2. 1wanderingtruthseeker April 27, 2013 at 8:30 pm #

    I think that parents should be sentenced to hard times if a child should get a hold of the gun. That is parenting that should never be premitted to have children.I am pro gun. How many criminals shoot people? A gun law will do nothing about criminals having guns because the don’t follow the law anyway. How many criminals have been shot by gunowners protecting themselves with their legally owned guns? How many deaths are contributed to police shooting criminals. See, the gun shot deaths need to looked at much harder by anti-gun crowd.

    • Rev Dani Lynn April 28, 2013 at 4:05 am #

      To say gun shot deaths need to be looked at much harder by the anti-gun “crowd”, I don’t know why you would assume they haven’t been. – And also, all the stats thrown around out there are not accurate. And you are statistically misinformed if you think stronger gun laws will not help because they have helped where they’ve been applied.

      • 1wanderingtruthseeker April 28, 2013 at 2:49 pm #

        wrong! check out detriot and chiacgo with their strict gun laws and then check the crime sats.

  3. A Voice April 27, 2013 at 9:28 pm #

    I often wonder how people can be proud to be Americans, legitimately proud. It’s not the same sort of awkward pride at biological accidents, that someone is Irish, homosexual, left-handed or any other thing that is purely an accident of nature and something they had no control over. This is pride on a totally different level, pride in a nation with obvious logical and practical incoherency in its legal system and no demonstrable care for its citizenry as such.

    That is how I would like to answer your question, not with the sort of answer that would immediately appropriate, but rather with a quizzical shake of the head and a statement of confusion at what I’ve seen. I’ll be 30 years-old in August and I’ve watched precious little aside from the wholesale, wilful and open decline of this country.

  4. Ann Graham Price April 27, 2013 at 10:01 pm #

    Hear, hear.

  5. lwk2431 April 27, 2013 at 10:30 pm #

    “But even if charges are or were filed, is a disorderly persons charge enough for such negligence by a gun owner?”

    Of course cops do stuff like this all the time. Not too long ago a BATFE agent lost a fully automatic submachinegun.

    “According to the National Center for Injury Prevention and Control statistics About 600 Americans die in accidental shootings every year. However prosecutor’s rarely if ever bring charges even though the required charge may only be a simple misdemeanor…and most commonly their reaction to a tragedy like this is that the families have suffered enough so why make matters worse…”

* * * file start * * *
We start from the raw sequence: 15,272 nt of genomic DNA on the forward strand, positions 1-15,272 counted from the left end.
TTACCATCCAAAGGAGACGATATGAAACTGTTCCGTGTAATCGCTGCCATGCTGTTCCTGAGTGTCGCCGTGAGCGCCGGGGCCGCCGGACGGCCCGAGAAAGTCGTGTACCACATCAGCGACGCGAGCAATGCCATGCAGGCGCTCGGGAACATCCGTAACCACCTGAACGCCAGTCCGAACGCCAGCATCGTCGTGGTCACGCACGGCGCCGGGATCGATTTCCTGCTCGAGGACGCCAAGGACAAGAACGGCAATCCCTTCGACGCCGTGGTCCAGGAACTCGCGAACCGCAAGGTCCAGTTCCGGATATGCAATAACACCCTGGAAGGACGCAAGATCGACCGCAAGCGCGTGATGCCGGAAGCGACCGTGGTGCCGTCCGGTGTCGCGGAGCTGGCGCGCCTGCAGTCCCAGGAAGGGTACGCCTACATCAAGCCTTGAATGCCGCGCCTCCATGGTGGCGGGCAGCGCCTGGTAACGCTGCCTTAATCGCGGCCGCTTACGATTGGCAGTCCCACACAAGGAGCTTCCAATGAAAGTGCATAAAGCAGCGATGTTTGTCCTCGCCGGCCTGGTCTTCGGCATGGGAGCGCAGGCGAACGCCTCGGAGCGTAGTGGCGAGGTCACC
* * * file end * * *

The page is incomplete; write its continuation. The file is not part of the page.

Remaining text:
Which makes a fair amount of sense to most people.

    On the other hand, depending on who’s statistics you believe, Americans use firearms anywhere from 100,000 to 2,500,000 times a year in legitimate self defense (but only in a minute percentage of cases is a gun fired – usually the bad guys leaves the area quickly when confronted with an armed citizen).

    Clearly guns can result in tragedy if carelessly used, but many more times they are used to save life and protect the innocent. That is why I _legally_ carry a concealed handgun.


  6. aurorawatcherak April 28, 2013 at 2:46 am #

    Guns cannot go off “accidentally”. They’re tested in the factory to assure that they cannot. Someone pulled the trigger. He probably didn’t mean to, but that’s what happened.

    Nobody is saying that adults shouldn’t provide proper supervision for both their kids and their guns. When I was growing up, Mom’s gun and the family 22 lived in my parents’ closet. I would have had to climb on a chair and probably a box on top of that to reach. I never would have done that, though, because my parents would have punished me severely and I KNEW it. What’s more, the kids around me KNEW deep down in their bones that THEIR parents would punish them severely for touching a gun. We all knew it, so we all didn’t do it.

    BTW, my kids grew up under the same regime. It was so ingrained into them that when my son got to summer camp and was going to be taught how to shoot a 22 (which we knew, but had forgotten to mention to him), he called us to ask permission to take part in the lesson.